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Photos, physical details banned in matchmaking ads

Matchmaking advertisements in South Korea can no longer display personal information such as a person’s height and weight, or any photos of the face.

The Ministry of Gender Equality and Family announced Friday that an amendment to the Enforcement Decree of the Brokers Business Management Act was in effect.

Under the amended enforcement decree, photos of users’ faces cannot be revealed in public through any type of advertisement that is visible to the general public. This includes print, online and social media ads.

Only the users of a matchmaking agency can access this information by personally searching a private website.

To use the services of a matchmaker, it is now mandatory for applicants to disclose to the agency any criminal records pertaining to child abuse. Users must agree to those records being shared with a potential match before they meet, in accordance with the Act on Special Cases concerning the Punishment, etc. of Child Abuse Crimes.

Matchmaking agencies also are required to disclose certain information to the Ministry of Gender Equality and Family and local governments: the business name, the name of the president or CEO, the location of the office, and proof of the agency’s legal standing within the past three years.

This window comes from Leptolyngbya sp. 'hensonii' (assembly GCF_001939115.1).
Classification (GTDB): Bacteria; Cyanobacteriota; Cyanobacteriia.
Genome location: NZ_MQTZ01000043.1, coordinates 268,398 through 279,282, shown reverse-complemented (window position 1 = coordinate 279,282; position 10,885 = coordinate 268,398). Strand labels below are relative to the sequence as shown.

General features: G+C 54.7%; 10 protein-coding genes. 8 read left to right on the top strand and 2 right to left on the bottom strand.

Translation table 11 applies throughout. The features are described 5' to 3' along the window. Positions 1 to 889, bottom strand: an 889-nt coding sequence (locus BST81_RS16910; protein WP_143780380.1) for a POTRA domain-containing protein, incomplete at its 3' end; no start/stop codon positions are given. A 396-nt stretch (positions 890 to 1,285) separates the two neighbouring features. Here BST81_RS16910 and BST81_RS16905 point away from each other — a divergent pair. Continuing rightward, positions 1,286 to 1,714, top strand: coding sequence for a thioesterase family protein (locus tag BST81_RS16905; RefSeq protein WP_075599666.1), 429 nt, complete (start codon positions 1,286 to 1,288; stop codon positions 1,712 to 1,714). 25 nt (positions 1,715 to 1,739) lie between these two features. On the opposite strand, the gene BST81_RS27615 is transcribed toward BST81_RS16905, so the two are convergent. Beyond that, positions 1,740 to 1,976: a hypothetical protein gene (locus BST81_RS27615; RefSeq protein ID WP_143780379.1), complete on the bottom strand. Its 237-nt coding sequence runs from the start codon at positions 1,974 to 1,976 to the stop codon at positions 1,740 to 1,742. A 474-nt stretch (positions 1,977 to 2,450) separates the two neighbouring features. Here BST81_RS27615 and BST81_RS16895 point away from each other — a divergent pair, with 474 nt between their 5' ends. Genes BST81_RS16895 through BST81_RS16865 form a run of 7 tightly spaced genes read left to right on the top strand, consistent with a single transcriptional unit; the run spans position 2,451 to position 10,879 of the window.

In the past, administrative guidance was given only for ads published without the consent of the user. But starting Friday, anyone can report violations to the police and file a criminal complaint, whether the violation is in an online or offline advertisement. Illegal ads will be taken down, and the matchmaker can face up to three years in prison or a fine of up to 30 million won ($27,404) under the Matchmakers’ Business Management Act.

Violations can also result in a one-month suspension of business for a first offense, a three-month suspension for a second offense, and revocation of the business license for a third offense.

The Ministry of Gender Equality and Family plans to set up a monitoring team at the Korean Institute for Healthy Family to crack down on illegal matchmaking ads.

An official from the Ministry of Gender Equality and Family said, “Face photo advertisements have been a lingering problem for international matchmaking agencies in Korea. The international agencies now also have to take mandatory courses on human rights and multicultural society issues to do business.”

The amended regulations will help the ministry keep a close eye on international matchmaking agencies, the official explained, while also giving proper guidance to national agencies throughout the country.

By Kim Hae-yeon (
Korea Herald daum